Back in January 2012, I was in the storm of indecision; Thoughts on a Plan to Drop POTS: Pros/Cons
Do we toss our residential POTS land-line phone service and move to a digital solution or not?
Two months ago I finally got too frustrated and after a great sales marketing presentation by a spectacularly patient and kind Xfinity customer service rep, took the plunge.
We had a Comcast/Xfinity HD cable package (no premium channels), a HD DVR unit lease, standard broadband Internet service, a cable broadband modem lease, and two “still free-for now” digital signal converter boxes. I think that bill for all that was around $175/mo.
Then I had the POTS line service from a different provider (Verizon), which now has crept up to just over $80/mo for just regular phone service. Seriously. No bells-whistles-or value packages. That’s as cheap as I could get it! No “metro” extended area dialing plan is offered. So to call the in-laws just a 35 minutes drive away is a long distance call. Really? How come they have a “metro” line package from their different phone provider and can call us for no long distance charge? Anyway…
Thanks to her “no-bull” (honest I’ve been watching our new bill like hawk) customer service pitch, I jumped on an Xfinity “triple-play” package bundle and now get all this for $190/mo.
- Unlimited Nationwide telephone voice-calling with no long-distance charges.
- HD cable package, including three premium movie channels,
- Primary HD DVR receiver cost included in the package,
- Upgraded broadband Internet speed tier.
- Download movies/TV shows/premium content to view and carry on our iPhones/laptops,
- I even added another HD receiver (at an add-on cost being counted in that monthly bill amount) for kicks and grins and late-night HD bedroom movie watching as well.
So not only did I save me some serious money (when removing the POTS line cost each month from our budget), I was able to add additional features/services and still come in less than my previous cable/phone bill combined (including all the taxes, surcharges, & fees). And for a sysadmin network geek, the extra bandwidth speed is better than on the biggest pipes we have at work!
Wi-Fi speeds across our 802.11n home router on laptops and iOS devices are about 1/2 that speed, but still pretty freaking good (IMHO).
Even Lavie jumped on board and has been a firm enthusiast of the switch.
We were a bit nervous about porting the home phone # we have had over to the new digital phone service. We’ve held that number longer than we’ve been married! So for a month we carried both the POTS service and a temporary new digital phone service # to confirm the quality of the digital line was good. It was. With some trepidation, we went through the # porting service with an Xfinity customer service rep on a Saturday, and the following Saturday it was completed…no extra charges. Yea!
Now I have one more partial billing cycle with our old POTS service provider to cycle through and I think that ends that relationship. Wow.
So it was with some disconcerting feelings I saw this new plan by Xfinity to expand Wi-Fi service to their “roaming” customers:
- Comcast Wants To Turn Your Home Wi-Fi Into A Public Hotspot - ReadWrite
- Comcast turns your Xfinity modem into public Wi-Fi hotspot - Ars Technica
- Comcast turns customer routers into public WiFi hotspots. - Geeks are Sexy Technology News
- Are You Okay With Comcast Sharing Your Home Wi-Fi With Everyone? – Consumerist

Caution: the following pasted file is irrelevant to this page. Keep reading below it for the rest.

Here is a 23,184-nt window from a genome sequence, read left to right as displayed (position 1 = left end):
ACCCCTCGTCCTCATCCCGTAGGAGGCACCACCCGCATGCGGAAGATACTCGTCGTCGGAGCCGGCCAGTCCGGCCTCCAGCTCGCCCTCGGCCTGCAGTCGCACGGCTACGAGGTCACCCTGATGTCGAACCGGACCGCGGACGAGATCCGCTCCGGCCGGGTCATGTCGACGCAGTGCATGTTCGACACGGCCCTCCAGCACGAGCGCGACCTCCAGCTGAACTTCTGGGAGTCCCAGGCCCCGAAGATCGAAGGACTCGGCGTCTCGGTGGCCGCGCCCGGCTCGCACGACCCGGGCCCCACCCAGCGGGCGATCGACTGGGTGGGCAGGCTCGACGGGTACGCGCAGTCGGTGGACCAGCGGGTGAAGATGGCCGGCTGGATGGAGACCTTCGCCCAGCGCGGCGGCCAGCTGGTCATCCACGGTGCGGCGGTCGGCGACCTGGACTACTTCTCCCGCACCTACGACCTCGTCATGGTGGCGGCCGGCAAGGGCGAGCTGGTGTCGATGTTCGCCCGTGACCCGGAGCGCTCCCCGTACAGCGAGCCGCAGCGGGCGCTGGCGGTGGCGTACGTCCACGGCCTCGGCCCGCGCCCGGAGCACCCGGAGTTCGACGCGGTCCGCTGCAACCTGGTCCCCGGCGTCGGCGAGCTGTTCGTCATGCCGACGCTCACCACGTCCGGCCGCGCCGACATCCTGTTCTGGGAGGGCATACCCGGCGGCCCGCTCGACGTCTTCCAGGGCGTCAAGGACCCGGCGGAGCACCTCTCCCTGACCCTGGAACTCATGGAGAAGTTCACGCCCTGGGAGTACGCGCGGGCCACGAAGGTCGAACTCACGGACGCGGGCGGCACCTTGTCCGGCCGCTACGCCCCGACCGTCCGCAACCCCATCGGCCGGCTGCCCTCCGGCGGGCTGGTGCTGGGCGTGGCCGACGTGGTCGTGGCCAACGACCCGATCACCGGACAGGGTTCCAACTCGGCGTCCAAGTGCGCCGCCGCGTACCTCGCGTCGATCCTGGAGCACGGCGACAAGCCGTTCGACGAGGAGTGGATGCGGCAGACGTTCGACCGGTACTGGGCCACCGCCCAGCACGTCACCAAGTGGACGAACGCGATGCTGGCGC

I think I understand the actual network deployment model though all the “hype” and sensationalism, but I’m still not convinced I like it. I am (BTW) still paying a $7.00 broadband/phone modem rental fee each month as part of my $190/mo bundled service plan.
I’m sure they can segregate the bandwidth on my “pipe” so it doesn’t impact my download speeds for phone/movie/network content and leave me with increased pingtimes and jitter.
I’m sure they can segregate the network traffic so others cannot snoop on our own private traffic.
I just don’t like the idea, so please keep your “pubic” Xfinity customer hot-spot traffic off my leased router.
Now here’s an idea, Xfinity. If you decide to do that, comp me the price of the modem-rental fee I am paying you each month to get the services I am already paying you for to leverage “free” Wi-Fi coverage access for other strangers who are your paying customers. If you want to let them use the hardware I have the privilege of leasing from you so they can get in the broadband carpool lane with me, then at least have the courtesy to pay for their gas.
That would be a closer “win-win” for both of us.
I get to see my bill drop just a bit and you get to extend your roaming Wi-Fi access across our neighborhood for other Xfinity guests.
As of right now, our current Xfinity provided modem does not support Wi-Fi. I know because I didn’t want it (and asked for a modem model without it) as I run and manage our own private Wi-Fi network downstream from their cable broadband modem. That’s not to say I may not have to have another forced “upgrade” down the road, but for now it isn’t an issue.
Think about it Xfinity. Otherwise I might have to invest in my own Xfinity approved (sans-Wi-Fi) DOCSIS Device. Now that I think about it, that was my most recent soap-box rant. See what I did about the previous one and that service provider when I finally dealt with it?
I’m just saying…
P.S. Hey Xfinity, since we are talking, when can I expect my new cloud-based X2/XI3 DVR unit from you? I doubt I’ll see a price drop on my bill, but I guess if it is at least as 50% more energy efficient than my current Cisco HD DVR monster that makes so much noise when the HDD spins up it scares small children, that might be something…and that Comcast version of Apple’s AirPlay feature sounds pretty handy considering I just bought a pricy Apple Lightning-to-HDMI adapter to watch HD media off my iPhone 5 on my HD TV.